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About 90 percent of people arrested by the NYPD on gun-related charges are back out on the street, Police Commissioner Dermot Shea said Tuesday, calling the court system an “open door.”
The top cop gave the figure during an appearance on PIX 11 Tuesday morning, in which he said six shootings were reported across the Big Apple on Monday alone, despite a snowstorm that dumped more than 17 inches on the city.
The violence follows a year of skyrocketing shootings and homicides across the city in 2020.
“What we’re seeing is a revolving door, or maybe you can just say an open door, where 90 percent roughly of the people that we’ve arrested for guns are out on the street, whether they’re awaiting a disposition of their court case or they’re not prosecuted,” the commissioner said. “And that is a real obstacle that we continue to have to face.”
The problem, according to Shea, is not so much removing guns from the street, but “getting the people that carry guns off the street.”
NYPD commissioner says 6 separate shootings happened during snowstorm
Six people were hurt in separate shootings across Gotham Monday…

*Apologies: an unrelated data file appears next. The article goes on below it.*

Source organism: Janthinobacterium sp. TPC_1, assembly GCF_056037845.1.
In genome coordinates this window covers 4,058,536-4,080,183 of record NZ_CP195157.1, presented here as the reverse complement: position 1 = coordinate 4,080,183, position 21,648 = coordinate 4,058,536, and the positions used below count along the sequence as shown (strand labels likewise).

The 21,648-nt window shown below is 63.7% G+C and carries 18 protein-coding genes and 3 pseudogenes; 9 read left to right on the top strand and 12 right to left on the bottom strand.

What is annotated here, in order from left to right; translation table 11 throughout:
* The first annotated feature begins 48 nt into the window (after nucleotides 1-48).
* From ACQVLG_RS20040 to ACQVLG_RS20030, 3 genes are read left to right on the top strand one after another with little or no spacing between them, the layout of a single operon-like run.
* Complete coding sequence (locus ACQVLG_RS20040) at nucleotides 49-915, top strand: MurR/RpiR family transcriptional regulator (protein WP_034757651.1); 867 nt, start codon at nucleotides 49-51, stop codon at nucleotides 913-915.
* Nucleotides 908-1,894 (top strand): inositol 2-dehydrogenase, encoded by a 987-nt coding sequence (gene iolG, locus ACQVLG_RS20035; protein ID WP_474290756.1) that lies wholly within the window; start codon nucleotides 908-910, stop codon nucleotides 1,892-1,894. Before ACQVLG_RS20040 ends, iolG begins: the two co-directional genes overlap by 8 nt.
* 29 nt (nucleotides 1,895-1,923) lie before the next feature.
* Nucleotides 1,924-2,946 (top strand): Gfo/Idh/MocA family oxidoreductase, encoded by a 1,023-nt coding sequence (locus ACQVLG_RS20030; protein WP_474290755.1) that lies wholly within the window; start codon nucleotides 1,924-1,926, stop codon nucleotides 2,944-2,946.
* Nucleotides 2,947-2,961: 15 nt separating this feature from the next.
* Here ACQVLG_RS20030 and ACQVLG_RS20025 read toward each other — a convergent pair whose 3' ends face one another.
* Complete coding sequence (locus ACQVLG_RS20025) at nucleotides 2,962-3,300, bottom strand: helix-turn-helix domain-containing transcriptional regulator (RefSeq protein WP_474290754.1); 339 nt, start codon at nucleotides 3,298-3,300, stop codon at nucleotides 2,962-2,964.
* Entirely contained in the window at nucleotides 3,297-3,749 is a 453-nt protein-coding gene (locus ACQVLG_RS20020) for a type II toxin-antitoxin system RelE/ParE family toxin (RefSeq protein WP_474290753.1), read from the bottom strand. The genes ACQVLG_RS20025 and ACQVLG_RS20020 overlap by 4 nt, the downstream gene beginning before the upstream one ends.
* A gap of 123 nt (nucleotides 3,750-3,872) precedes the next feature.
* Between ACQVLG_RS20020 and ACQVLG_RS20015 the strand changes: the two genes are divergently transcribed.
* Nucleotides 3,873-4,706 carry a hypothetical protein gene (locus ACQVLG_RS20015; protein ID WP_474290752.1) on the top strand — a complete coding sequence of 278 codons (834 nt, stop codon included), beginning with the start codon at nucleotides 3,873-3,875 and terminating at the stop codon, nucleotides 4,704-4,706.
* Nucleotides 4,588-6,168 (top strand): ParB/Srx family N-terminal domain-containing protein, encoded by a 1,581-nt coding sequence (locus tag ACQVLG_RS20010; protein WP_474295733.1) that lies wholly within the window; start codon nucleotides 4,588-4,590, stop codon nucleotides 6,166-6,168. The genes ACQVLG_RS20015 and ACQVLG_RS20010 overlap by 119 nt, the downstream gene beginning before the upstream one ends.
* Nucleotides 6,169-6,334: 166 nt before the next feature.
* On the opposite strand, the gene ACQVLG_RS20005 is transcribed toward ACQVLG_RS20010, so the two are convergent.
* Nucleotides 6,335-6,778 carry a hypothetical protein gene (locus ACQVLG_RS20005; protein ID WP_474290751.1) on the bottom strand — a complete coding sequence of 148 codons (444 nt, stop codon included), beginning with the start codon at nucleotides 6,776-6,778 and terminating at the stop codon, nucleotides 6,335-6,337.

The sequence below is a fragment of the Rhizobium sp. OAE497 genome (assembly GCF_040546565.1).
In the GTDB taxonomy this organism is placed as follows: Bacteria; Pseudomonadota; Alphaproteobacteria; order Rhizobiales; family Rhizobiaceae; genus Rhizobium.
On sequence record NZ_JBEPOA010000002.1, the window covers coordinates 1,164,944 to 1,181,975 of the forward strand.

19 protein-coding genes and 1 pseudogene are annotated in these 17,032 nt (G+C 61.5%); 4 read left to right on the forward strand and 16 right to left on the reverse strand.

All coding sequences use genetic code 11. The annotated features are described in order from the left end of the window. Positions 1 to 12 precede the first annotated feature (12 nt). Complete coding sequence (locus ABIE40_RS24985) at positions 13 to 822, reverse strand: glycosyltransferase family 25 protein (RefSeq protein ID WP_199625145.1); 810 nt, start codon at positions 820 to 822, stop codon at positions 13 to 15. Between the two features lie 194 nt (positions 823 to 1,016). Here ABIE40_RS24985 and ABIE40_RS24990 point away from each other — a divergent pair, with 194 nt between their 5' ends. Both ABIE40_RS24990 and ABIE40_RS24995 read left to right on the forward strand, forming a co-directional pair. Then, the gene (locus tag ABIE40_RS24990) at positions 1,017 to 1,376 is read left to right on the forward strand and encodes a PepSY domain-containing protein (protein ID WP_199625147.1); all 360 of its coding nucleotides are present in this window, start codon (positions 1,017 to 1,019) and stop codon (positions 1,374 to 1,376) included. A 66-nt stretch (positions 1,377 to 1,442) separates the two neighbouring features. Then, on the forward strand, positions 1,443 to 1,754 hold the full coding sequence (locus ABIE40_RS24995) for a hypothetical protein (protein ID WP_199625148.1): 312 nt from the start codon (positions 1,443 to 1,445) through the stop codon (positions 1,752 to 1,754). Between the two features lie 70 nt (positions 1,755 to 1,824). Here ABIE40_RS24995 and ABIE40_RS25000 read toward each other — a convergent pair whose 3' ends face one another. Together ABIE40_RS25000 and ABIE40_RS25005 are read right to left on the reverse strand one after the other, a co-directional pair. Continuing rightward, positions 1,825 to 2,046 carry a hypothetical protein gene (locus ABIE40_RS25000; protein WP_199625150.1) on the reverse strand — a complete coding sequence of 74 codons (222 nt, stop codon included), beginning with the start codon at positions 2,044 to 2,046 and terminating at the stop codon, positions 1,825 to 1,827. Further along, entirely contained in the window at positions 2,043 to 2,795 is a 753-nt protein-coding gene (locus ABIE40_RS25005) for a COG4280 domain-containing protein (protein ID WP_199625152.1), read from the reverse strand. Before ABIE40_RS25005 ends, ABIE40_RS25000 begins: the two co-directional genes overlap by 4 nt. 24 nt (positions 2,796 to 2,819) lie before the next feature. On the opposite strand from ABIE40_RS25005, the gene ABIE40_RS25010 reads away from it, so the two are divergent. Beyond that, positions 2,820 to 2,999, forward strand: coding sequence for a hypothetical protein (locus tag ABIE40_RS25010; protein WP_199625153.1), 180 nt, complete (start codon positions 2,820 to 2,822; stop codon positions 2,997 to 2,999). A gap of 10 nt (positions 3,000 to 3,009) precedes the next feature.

“Let’s be very clear here,” he said. “We’re making more gun arrests than we ever have. But we can continue to make those gun arrests, and until we have real discussions and real follow-through on consequences, we’re going to have a tough road.”
Shea credited “redeployment” within the detective bureau for the increase in gun arrests, saying that he believes the department is doing it “smartly” and “constitutionally.”
Though the commissioner has pointed to the crippled court system during the coronavirus crisis as a factor in keeping alleged criminals on the streets, he said he doesn’t think an end to the pandemic will solve the problem completely.
“I think that things will get better when we have a normalcy return,” Shea said. “But I also am very concerned about even when the courts go back to normal, the normal state of affairs is not good….We still have a system here right now that is not worried enough about the victims of crime and is a little out of balance.”